Sunday, July 4, 2010

Wanting to Reassess my Needs

I recently received advice from a friend that seemed simple and obvious but wasn't really either.  In fact, it significantly shifted my perspective.

In expressing my goals to him I used the word need; for example, I need to exercise, I need to meditate, I need to do well on the GREs.  He suggested that want is usually a more powerful motivating concept.  That didn't seem right. Certainly need better illustrated my seriousness and commitment. As he elaborated, I realized that those are not what get people to act--especially me. 

As some of you may have noticed in the time you've known me, I don't like being told what to do--I tend to resist and rebel against external pressures.  You may have also noticed that I'm good at getting what I want. Whether these are positive or negative traits is not the issue but recognizing my strengths and weaknesses is.  Being that needs are obligations, and not my personal choices, I'm resistant to them, which means that the way I chose to talk about my goals already established an impediment to them.

Even during this revealing conversation, I started to leave behind the "need"s, "should"s, and "have to"s and immediately found it more effective and empowering. 

For one, this change has forced to be much more honest.  If I do away with the word need, then it leaves me standing squarely in front of my biggest barrier: me.  To be specific: I know I need to work out, but now that I'm pledging to state my goals as wants, I'm left with little to say.  'Cause quite honestly, I don't want to work out.  I want to be strong, thin, active, and healthy, but I don't really want to have to do the work to get there.  So now I have to... ahem, want to figure out a way to make exercising something I do want to do?  While I knew before that making working out enjoyable was how to get it done, there was much more self-deprecation involved for not doing what I should be doing.  So not only do I now have a better handle on how to achieve my objectives, I'm more forgiving along the way.  What's not to like about that?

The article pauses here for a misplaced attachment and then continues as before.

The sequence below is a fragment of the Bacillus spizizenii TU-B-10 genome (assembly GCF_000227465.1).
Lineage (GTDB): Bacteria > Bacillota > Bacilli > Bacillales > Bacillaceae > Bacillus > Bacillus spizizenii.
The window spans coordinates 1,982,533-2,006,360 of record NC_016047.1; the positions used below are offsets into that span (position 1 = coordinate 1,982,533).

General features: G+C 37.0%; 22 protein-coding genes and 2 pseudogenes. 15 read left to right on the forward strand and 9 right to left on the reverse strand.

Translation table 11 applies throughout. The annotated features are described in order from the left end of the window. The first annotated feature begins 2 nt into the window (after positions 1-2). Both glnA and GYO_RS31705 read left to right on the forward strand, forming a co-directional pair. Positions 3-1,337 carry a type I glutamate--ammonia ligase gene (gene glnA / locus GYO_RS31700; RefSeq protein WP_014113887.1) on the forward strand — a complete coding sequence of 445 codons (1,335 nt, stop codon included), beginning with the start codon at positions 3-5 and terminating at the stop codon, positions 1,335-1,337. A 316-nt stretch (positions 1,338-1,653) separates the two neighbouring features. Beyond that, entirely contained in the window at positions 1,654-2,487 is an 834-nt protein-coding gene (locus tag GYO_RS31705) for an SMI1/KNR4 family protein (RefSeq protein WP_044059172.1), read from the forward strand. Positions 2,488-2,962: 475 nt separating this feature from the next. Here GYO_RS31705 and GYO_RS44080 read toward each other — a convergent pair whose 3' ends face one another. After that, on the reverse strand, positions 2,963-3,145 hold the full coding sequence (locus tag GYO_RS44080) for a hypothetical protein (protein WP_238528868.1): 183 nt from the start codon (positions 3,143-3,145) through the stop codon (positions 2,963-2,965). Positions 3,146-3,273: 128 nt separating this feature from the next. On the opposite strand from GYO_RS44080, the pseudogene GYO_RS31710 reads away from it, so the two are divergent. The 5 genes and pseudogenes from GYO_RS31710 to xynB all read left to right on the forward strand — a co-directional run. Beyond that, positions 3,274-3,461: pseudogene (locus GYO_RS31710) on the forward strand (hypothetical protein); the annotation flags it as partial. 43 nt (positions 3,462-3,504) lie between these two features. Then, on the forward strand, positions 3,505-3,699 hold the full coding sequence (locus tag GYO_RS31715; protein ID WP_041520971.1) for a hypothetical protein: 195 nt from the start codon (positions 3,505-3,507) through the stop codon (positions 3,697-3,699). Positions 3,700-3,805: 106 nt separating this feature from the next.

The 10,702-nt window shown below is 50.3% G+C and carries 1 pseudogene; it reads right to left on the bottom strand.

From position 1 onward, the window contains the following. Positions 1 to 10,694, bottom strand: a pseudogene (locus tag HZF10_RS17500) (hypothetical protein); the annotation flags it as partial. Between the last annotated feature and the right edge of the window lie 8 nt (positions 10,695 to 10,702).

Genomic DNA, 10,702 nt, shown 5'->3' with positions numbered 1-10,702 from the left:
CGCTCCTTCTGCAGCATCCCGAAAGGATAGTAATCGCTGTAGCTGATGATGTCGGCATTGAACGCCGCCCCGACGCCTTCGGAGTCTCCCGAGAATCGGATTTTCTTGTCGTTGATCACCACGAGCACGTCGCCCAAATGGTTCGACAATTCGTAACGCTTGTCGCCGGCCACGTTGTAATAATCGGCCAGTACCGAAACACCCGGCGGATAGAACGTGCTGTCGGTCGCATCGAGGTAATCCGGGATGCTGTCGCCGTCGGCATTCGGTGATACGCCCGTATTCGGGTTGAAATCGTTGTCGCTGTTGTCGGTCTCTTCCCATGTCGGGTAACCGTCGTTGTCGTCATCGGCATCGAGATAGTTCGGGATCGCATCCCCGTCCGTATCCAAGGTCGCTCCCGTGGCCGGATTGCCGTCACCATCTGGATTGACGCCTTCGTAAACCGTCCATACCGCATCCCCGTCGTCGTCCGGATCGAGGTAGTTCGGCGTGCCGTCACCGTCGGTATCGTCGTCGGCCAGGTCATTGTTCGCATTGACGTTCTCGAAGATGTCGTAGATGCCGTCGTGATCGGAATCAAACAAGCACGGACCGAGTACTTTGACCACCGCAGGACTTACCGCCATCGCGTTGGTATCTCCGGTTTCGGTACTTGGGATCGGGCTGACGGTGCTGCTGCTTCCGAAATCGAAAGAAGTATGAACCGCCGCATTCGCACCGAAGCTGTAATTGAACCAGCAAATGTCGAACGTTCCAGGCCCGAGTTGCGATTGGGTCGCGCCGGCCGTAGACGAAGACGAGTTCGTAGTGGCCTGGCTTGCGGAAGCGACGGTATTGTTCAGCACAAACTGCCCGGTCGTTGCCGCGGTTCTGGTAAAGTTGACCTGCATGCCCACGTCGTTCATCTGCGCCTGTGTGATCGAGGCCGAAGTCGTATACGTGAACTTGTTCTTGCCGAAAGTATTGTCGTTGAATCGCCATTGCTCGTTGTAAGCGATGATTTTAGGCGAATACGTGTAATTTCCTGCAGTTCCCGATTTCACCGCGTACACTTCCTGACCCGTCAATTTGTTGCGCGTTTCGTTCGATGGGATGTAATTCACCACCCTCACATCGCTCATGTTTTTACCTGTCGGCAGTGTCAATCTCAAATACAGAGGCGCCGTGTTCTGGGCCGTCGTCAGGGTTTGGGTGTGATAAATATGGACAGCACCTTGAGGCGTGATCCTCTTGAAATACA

It was kind of a shock to realize how resistant I was to my own goals; that I hadn't really committed to them to the point where they were things I wanted to achieve.  Now, I'm reassessing all of them; figuring out how to convince myself that they are genuinely what I want, and if they're not, then I have to ask myself why I'm doing it at all.  

So to recap, if I express my objectives as wants, and I'm quite good at getting what I want, then this should be a cakewalk, right?  Well, almost.  It has been an excellent step toward self-awareness, -evaluation and -determination; and has clearly shown me that by not achieving my goals, I'm denying myself what I want.  However, as with all things, it's a process.  Changing habits of speech and mind take time, but now I can take a little more joy in knowing that this is helping me become the person that I want to be rather than the person I should be.

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